EDF lobbies for subsidies for wind and solar that would directly benefit Robertson and other members of EDF's board of directors.
Environmental Defense Fund (EDF) is one of the most influential anti-nuclear organizations in the United States with revenues of $158 million in 2016.
EDF is actively seeking to replace nuclear plants around the country including in the states of California, New York, Illinois, Ohio, and Pennsylvania with natural gas and renewables.
EDF is working alongside the American Petroleum Institute (Big Oil & Natural Gas) to lobby against saving nuclear plants in Ohio and Pennsylvania.
EDF has since the 1970s sought to close nuclear plants directly and indirectly by lobbying for laws including federal subsidies and renewable energy mandates that discriminate against nuclear.
War on Nuclear
Ohio and Pennsylvania
EDF attacks efforts to maintain nuclear power plants in Ohio and Pennsylvania:
"Dick Munson, director of Midwest Clean Energy, spoke on behalf of the Environmental Defense Fund. He said EDF “often has labeled FirstEnergy’s pleading as ‘subsidies’ or ‘bailouts,’ but perhaps an even more accurate term is a ‘tax on ratepayers.’ ”
EDF and NRDC opposed effort to save nuclear plants and denounced it as a "bail-out". "Why is the [nuclear-owning] company pushing for a customer-funded bailout? says Mary Barber, Director, New Jersey Clean Energy, EDF"
EDF supports prematurely shutting down California's last nuclear plant, Diablo Canyon, claiming the"phase-out of the Diablo Canyon nuclear facility is good for Californians and firmly supports the state’s clean energy future. By making this commitment, PG&E confirms California customers will be better – and more affordably – served by a mix of clean energy resources, including renewable energy and energy efficiency."
EDF has gone on to greenwash its advocacy by falsely claiming it can be replaced by intermittent renewables like solar and wind, demand response, and batteries.
EDF supports prematurely shutting down New York's largest and highly profitable nuclear plant, Indian Point, claiming, "The plan to close Indian Point will ensure that the electric system remains stable without increasing pollution and will secure the health and welfare of millions living and working in the Tri-State area."
Meanwhile, EDF promotes subsidies for renewables that are far larger than the ones for nuclear.
Here's Dick Munson again: "With the state's renewable and efficiency standards back in place, Ohio can reclaim its spot as a clean energy leader, clearing the way for well-paying jobs, millions in investment, and healthier air for all."
In 2017, New Jersey ratepayers spent almost $600 million to generate just 2.8 terawatt-hours (TWh) of electricity from solar — a program EDF lobbied for and supports. By contrast, the proposed nuclear subsidy would cost $300 million per year to generate 28 TWh of electricity. And while the nuclear plants are paid only if market conditions require it, solar investors get paid no matter what.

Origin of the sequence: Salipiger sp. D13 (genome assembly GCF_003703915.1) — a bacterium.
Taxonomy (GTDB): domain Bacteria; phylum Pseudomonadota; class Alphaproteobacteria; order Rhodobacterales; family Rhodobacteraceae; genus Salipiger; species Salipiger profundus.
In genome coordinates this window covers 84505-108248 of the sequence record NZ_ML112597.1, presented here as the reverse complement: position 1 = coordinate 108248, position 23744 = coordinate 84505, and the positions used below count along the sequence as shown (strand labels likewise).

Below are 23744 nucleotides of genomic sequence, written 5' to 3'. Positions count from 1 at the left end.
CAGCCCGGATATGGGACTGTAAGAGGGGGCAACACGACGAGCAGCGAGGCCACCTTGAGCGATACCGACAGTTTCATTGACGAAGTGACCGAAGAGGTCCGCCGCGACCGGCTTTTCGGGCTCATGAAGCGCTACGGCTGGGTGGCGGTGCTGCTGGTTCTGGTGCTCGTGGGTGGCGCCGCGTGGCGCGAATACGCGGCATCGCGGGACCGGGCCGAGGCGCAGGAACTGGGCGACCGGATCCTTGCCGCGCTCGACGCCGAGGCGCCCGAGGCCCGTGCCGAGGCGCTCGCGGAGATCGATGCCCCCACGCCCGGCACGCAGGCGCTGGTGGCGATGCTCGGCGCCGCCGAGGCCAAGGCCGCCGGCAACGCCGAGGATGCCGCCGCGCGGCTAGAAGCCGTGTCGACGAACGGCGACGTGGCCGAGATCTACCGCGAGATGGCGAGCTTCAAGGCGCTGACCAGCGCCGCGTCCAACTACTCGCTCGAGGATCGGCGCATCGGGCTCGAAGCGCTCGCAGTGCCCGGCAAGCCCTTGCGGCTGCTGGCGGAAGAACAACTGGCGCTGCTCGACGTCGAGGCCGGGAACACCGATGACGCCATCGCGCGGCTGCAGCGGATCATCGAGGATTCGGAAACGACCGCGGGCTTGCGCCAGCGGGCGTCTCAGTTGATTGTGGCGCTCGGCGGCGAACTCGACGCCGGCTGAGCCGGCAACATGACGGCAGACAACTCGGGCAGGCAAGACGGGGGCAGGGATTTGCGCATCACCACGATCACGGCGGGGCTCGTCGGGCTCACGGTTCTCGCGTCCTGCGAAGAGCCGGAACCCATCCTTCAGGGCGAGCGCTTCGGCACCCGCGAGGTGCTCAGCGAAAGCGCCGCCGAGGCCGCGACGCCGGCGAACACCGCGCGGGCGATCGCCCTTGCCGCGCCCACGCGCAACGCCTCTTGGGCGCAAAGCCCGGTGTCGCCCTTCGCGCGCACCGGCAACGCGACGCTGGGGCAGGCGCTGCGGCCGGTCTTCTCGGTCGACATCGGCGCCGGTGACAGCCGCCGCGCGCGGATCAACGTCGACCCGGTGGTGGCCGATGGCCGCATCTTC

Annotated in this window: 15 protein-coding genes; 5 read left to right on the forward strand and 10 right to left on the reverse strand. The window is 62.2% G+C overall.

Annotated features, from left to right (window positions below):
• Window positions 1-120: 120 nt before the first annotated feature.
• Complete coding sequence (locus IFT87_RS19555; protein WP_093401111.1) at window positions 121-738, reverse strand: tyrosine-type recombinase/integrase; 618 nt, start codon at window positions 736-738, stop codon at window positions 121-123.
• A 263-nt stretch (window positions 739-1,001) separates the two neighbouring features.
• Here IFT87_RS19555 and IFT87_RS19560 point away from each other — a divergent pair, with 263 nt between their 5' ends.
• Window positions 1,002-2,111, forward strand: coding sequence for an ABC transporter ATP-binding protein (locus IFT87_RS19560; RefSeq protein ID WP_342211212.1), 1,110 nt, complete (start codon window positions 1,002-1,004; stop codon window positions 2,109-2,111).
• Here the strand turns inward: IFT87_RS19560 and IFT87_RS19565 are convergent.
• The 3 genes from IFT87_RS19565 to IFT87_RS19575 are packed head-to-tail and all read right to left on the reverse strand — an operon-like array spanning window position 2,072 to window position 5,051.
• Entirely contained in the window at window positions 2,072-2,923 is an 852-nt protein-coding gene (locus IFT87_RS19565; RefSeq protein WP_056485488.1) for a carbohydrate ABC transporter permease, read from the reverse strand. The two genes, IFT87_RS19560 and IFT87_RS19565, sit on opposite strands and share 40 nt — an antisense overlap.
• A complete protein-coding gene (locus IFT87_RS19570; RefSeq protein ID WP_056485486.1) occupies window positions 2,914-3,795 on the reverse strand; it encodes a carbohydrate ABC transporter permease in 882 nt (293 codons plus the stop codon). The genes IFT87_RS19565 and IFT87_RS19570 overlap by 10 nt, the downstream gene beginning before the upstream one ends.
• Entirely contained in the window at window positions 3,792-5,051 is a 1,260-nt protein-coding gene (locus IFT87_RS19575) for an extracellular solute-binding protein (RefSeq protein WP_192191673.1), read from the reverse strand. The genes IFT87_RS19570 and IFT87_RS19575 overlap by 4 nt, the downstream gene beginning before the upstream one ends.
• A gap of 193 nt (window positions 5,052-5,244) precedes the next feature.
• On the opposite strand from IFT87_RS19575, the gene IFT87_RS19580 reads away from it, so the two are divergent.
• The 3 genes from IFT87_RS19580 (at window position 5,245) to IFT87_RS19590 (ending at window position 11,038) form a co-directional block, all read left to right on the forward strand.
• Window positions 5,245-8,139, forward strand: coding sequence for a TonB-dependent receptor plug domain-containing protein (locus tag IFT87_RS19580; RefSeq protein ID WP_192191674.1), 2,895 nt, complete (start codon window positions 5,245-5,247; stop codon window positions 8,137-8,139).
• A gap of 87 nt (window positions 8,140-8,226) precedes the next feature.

Thanks to Illinois legislation advocated by EDF, ratepayers have been spending fifteen times more per unit of energy for Solar Renewable Energy Certificates than for nuclear’s new Zero Emission Certificates.
Under Illinois’s new program, a nuclear subsidy was combined with a much more costly renewables program. Compare nuclear’s $235 million per year for 24 TWh of electricity from nuclear to at least $200 million per year for just four TWh of electricity by 2020 from wind and solar under the new Renewable Portfolio Standard.
Thanks to New York legislation lobbied for by EDF, ratepayers will spend $482 million per year for 27 TWh of electricity from nuclear, at a rate of $17.48 per MWh. By contrast, New York and federal subsidies for rooftop solar are more than 10 times higher: $190 per MWh.
EDF lobbied to close Indian Point, New York’s largest nuclear plant, which needs no subsidy. It produces power for under $40 per MWh. And yet Gov. Cuomo has sought to shut it down at the urging of the Sierra Club, NRDC, EDF, and a natural gas company implicated in the federal criminal prosecution of a Cuomo aide.
Indian Point’s replacement power is expected to come from new gas plants and renewables that typically cost $100 per MWh — and increase carbon emissions from electricity production by nearly 30 percent.
Conflicts of Interest
EDF's governing board of trustees and its advisory trustees includes, or has included in the recent past, many more investors and executives from the energy sector broadly and oil, gas, and renewables specifically than from other industries.
A major investor in Siva thin film solar panel manufacturer;
A major investor in oil and natural gas service provider Haliburton;
A board member of Sunrun, a company that has benefitted directly from EDF's lobbying for solar subsidies and mandates at the federal and state level;
The administrator of the Getty Oil and real estate fortune;
The owner of Northwest energy, a major natural gas company.
A former board member of Hess, a large oil and gas firm.
A former chairman of Quicksilver, another oil and gas company.